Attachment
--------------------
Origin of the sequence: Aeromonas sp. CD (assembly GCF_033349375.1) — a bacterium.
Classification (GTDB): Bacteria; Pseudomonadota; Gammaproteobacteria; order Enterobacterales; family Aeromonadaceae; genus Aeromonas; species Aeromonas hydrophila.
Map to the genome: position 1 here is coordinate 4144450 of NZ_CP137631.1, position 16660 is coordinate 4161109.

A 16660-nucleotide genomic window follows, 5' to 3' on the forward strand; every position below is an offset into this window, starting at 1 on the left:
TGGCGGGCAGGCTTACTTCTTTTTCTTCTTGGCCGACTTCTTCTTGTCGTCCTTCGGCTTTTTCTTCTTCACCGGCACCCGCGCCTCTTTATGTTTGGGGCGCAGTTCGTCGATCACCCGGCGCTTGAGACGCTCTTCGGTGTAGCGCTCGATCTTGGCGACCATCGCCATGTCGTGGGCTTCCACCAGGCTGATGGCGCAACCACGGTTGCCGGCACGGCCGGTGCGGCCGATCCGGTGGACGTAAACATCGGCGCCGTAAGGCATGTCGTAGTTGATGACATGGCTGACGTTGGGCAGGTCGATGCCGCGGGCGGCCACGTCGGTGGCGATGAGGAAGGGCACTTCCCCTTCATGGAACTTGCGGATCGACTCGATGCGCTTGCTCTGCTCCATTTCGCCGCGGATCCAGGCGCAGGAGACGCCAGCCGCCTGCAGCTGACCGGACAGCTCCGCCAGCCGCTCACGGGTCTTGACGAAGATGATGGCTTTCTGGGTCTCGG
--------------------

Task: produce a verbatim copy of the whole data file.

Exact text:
Origin of the sequence: Aeromonas sp. CD (assembly GCF_033349375.1) — a bacterium.
Classification (GTDB): Bacteria; Pseudomonadota; Gammaproteobacteria; order Enterobacterales; family Aeromonadaceae; genus Aeromonas; species Aeromonas hydrophila.
Map to the genome: position 1 here is coordinate 4144450 of NZ_CP137631.1, position 16660 is coordinate 4161109.

A 16660-nucleotide genomic window follows, 5' to 3' on the forward strand; every position below is an offset into this window, starting at 1 on the left:
TGGCGGGCAGGCTTACTTCTTTTTCTTCTTGGCCGACTTCTTCTTGTCGTCCTTCGGCTTTTTCTTCTTCACCGGCACCCGCGCCTCTTTATGTTTGGGGCGCAGTTCGTCGATCACCCGGCGCTTGAGACGCTCTTCGGTGTAGCGCTCGATCTTGGCGACCATCGCCATGTCGTGGGCTTCCACCAGGCTGATGGCGCAACCACGGTTGCCGGCACGGCCGGTGCGGCCGATCCGGTGGACGTAAACATCGGCGCCGTAAGGCATGTCGTAGTTGATGACATGGCTGACGTTGGGCAGGTCGATGCCGCGGGCGGCCACGTCGGTGGCGATGAGGAAGGGCACTTCCCCTTCATGGAACTTGCGGATCGACTCGATGCGCTTGCTCTGCTCCATTTCGCCGCGGATCCAGGCGCAGGAGACGCCAGCCGCCTGCAGCTGACCGGACAGCTCCGCCAGCCGCTCACGGGTCTTGACGAAGATGATGGCTTTCTGGGTCTCGG